The potential cost to the public for hosting the 2004 Republican National Convention is a lot higher than organizers have been saying.
Local leaders who want to bring the convention to Tampa said Tuesday they may need as much as $21.8-million in public money and in-kind donations to host one of the world's biggest political events.
Their estimate is at least $11-million higher than what they had said earlier.
At first, organizers said tax support would be minimal, and Mayor Dick Greco said he hoped the event would not cost taxpayers anything. Later, they estimated the public cost would be $10-million. Then, they said it might cost about $15-million, mostly from in-kind donations of services such as law enforcement.
But even as organizers were offering those estimates to the public, they were submitting significantly higher figures to the Republican National Committee.
The organizers released that preliminary budget Tuesday under what Paul Catoe, president of the Tampa Bay Convention & Visitors Bureau, described as pressure from the media. News organizations had asked for the information under Florida's public records laws.
Catoe described the release as a public relations "nightmare."
He urged reporters to discount the $21.8-million estimate, calling it a "moving target" that would change. Earlier estimates were just guesses, he said.
"I hate to be nailed to the cross on this," Catoe said. "We don't know what this convention will cost."
If government agencies won't give as much money in tax support, Catoe said local Republicans led by developer Dick Beard and Al Austin would then raise more money. The preliminary budget estimated the local host committee would raise $28-million from donors, mainly from corporate sponsors.
They estimate the convention will bring in $200-million to $500-million.
In June, Catoe, Beard and Austin told the St. Petersburg Times that most public support would come from government agencies donating services such as police time and use of the Tampa Convention Center.
In fact, the preliminary budget already prepared at that time estimated that in-kind donations would account for 31 percent of public support, or $6,865,000. Direct public money would account for the majority of support.
Of the $15-million in direct public money, organizers hope $10-million will come from the state Legislature. The rest would come from local governments, including the city of Tampa, city of St. Petersburg and the Hillsborough County Commission.
No public officials have been briefed on the estimates, Catoe said. Mayor Dick Greco hadn't read the document, although he went to Washington to present the city's bid to national Republican officials.
Legislators, county commissioners and City Council members were taken off guard Tuesday.
"I would say that would be highly unlikely that we will be able to afford anything like that," said state Rep. Sandy Murman, a Tampa Republican.
County Commission chairwoman Pat Frank, who also heads the agency that distributes local tourism dollars, said the estimate "may come as a shock to people."
Frank said the Tourism Development Council, which raises about $12-million a year through a 5 percent tax on hotel beds in Hillsborough, already has committed most of its revenues to paying off bonds to build the Ice Palace.
"I thought this would be a private project," Frank said. "They were just going to ask for in-kind donations, obviously cleanup and police."
County Commissioner Chris Hart said Tuesday he was excluded from meetings to plan the convention.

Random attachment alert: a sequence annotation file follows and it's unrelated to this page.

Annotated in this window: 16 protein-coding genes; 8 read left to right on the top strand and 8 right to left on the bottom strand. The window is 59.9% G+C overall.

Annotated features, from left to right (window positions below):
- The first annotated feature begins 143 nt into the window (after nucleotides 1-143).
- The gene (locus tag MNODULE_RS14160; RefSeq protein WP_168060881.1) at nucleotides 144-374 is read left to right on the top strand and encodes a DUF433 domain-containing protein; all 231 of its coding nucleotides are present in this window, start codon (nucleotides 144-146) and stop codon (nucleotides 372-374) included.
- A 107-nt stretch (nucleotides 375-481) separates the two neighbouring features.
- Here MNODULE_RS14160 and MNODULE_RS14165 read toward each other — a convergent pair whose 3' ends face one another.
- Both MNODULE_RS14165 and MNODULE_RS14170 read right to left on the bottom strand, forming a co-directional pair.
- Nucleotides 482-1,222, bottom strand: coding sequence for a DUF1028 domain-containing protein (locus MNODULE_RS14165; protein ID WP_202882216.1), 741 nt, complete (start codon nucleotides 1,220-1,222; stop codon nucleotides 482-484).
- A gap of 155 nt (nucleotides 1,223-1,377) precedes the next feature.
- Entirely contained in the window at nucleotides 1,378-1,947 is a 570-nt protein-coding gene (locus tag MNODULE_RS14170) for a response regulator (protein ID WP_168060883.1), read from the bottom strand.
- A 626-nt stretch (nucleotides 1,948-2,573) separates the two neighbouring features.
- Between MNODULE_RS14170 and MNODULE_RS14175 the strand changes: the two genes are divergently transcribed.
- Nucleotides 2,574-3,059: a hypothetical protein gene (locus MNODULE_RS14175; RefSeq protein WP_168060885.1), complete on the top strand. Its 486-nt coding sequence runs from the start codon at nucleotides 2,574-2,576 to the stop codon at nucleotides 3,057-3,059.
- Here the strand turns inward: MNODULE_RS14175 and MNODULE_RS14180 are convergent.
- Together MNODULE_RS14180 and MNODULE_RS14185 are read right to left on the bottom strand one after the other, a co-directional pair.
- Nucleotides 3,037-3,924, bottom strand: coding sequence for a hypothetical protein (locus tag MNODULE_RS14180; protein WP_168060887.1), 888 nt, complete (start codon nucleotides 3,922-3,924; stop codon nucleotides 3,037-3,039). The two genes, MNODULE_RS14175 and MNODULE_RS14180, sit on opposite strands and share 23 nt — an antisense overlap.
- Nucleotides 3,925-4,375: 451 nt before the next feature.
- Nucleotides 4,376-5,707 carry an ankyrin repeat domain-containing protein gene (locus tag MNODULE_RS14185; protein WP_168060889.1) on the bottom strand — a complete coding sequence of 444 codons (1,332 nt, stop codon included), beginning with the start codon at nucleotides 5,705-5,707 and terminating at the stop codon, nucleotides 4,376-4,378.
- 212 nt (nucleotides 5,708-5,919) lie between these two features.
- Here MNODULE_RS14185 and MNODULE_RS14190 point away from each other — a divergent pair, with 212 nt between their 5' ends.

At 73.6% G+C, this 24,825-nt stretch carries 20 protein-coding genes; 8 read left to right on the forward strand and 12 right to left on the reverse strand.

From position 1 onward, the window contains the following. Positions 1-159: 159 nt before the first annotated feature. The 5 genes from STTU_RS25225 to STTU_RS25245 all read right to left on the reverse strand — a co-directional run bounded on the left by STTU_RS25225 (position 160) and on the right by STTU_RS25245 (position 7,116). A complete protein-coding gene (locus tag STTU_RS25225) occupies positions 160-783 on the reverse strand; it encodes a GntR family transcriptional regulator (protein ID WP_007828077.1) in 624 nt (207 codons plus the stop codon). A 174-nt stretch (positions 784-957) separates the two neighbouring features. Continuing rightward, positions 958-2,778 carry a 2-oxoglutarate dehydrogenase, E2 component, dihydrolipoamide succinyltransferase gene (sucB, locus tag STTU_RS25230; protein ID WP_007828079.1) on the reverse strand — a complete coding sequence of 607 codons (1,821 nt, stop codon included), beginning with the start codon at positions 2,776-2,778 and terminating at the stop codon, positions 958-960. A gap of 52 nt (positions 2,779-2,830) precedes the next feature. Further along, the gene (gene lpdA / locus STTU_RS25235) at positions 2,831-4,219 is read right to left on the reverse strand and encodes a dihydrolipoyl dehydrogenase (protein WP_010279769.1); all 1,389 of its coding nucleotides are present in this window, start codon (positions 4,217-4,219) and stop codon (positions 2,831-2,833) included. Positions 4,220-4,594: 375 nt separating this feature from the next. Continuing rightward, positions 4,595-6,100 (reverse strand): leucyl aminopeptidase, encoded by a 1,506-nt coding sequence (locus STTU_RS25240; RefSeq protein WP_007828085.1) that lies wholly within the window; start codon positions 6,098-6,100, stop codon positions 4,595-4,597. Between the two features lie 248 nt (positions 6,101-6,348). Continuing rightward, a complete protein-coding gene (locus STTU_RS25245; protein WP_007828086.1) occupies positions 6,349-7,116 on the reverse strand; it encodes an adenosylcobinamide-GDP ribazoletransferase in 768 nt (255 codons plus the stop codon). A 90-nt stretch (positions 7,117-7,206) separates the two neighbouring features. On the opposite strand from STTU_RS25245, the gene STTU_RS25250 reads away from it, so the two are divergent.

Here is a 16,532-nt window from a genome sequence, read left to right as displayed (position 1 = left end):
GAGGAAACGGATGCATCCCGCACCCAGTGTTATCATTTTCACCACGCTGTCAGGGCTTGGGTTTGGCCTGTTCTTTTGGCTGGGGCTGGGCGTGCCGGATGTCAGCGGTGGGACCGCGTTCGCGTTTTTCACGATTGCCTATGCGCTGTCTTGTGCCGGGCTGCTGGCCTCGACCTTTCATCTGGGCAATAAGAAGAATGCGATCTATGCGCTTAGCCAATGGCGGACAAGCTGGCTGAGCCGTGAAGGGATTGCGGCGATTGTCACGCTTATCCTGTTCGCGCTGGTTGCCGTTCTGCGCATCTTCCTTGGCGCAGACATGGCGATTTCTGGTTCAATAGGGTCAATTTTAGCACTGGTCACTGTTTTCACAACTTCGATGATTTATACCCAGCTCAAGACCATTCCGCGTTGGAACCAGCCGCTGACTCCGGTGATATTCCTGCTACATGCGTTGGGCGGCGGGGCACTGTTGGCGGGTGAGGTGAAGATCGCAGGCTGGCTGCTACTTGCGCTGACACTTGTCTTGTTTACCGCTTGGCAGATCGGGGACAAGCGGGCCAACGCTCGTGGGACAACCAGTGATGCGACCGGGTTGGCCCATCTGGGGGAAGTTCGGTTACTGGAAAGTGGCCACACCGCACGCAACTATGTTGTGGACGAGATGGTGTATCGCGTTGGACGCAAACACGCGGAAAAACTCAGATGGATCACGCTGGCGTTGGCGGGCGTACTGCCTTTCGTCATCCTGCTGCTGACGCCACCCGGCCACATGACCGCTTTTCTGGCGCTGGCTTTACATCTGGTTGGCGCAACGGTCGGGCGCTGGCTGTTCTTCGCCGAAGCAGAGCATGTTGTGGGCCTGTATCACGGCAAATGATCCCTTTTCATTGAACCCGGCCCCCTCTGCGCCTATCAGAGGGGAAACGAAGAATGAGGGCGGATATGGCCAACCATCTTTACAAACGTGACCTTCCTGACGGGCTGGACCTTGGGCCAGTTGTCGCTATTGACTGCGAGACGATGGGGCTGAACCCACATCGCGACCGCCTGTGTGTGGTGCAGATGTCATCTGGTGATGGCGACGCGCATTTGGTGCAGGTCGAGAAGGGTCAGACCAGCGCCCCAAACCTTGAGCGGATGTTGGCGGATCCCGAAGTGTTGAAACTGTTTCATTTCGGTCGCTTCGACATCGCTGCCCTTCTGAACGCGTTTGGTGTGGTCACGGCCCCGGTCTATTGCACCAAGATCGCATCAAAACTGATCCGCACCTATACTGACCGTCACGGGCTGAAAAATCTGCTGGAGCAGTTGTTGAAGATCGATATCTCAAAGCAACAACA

Originally, organizers planned a press conference for today to explain the document to reporters. But at 5:30 p.m. Tuesday, Catoe called the St. Petersburg Times saying, "I'm under a lot of duress" to release the documents immediately.
He said the public support was far less than what organizers had sought to put on the 2000 Republican Convention in Philadelphia. There, taxpayers picked up $38.9-million, or 59 percent of the cost.
Tampa's estimates call for taxpayers helping with about $21.8-million, or about 44 percent, of the $50-million cost.
"There is not a convention, there is not a Super Bowl, there is not a national event that comes to this area that does not have public funds _ they all do," Catoe said.
Catoe worried that officials in New Orleans and New York, the two other cities competing for the convention, would read about Tampa's plan and use it to their advantage.
Host committee co-chair Beard, a Tampa developer, also was upset. He said reporters had "busted into our office," and declined to discuss the documents.
The groups' preliminary budget called for a $10.9-million "contingency fund" that would pay for extras _ like a celebration of democracy at Busch Gardens for the public and for cultural events in St. Petersburg related to the convention.
Visitors would stay in 20,010 hotel rooms booked for six nights for the convention, which is planned for Aug. 30-Sept. 2, 2004.
About 5,700 of those hotel rooms are in Pinellas County, an average of 23 miles from downtown Tampa. Another 3,500 rooms would be in north Tampa, 5,300 would be in West Tampa, and 4,100 would be in downtown Tampa.
What it will cost
Local officials who want to bring the 2004 Republican National Convention to Tampa gave the GOP the following preliminary budget:
Private cash $28.14-million
Public cash (state and local) $15-million
Total cash $43.14-million
Public in-kind donations $6.86-million
TOTAL REVENUE $50-million
Proposal/site selection $520,000
Host committee $1.77-million
RNC housing $1.2-million
Site construction $4.2-million
Site support $7.4-million
Professional services $1.5-million
Media/public relations $1.15-million
Special events $3-million
TOTAL BUDGET $39.09-million
CONTINGENCY FUND $10.93-million
_ Source: City of Tampa bid document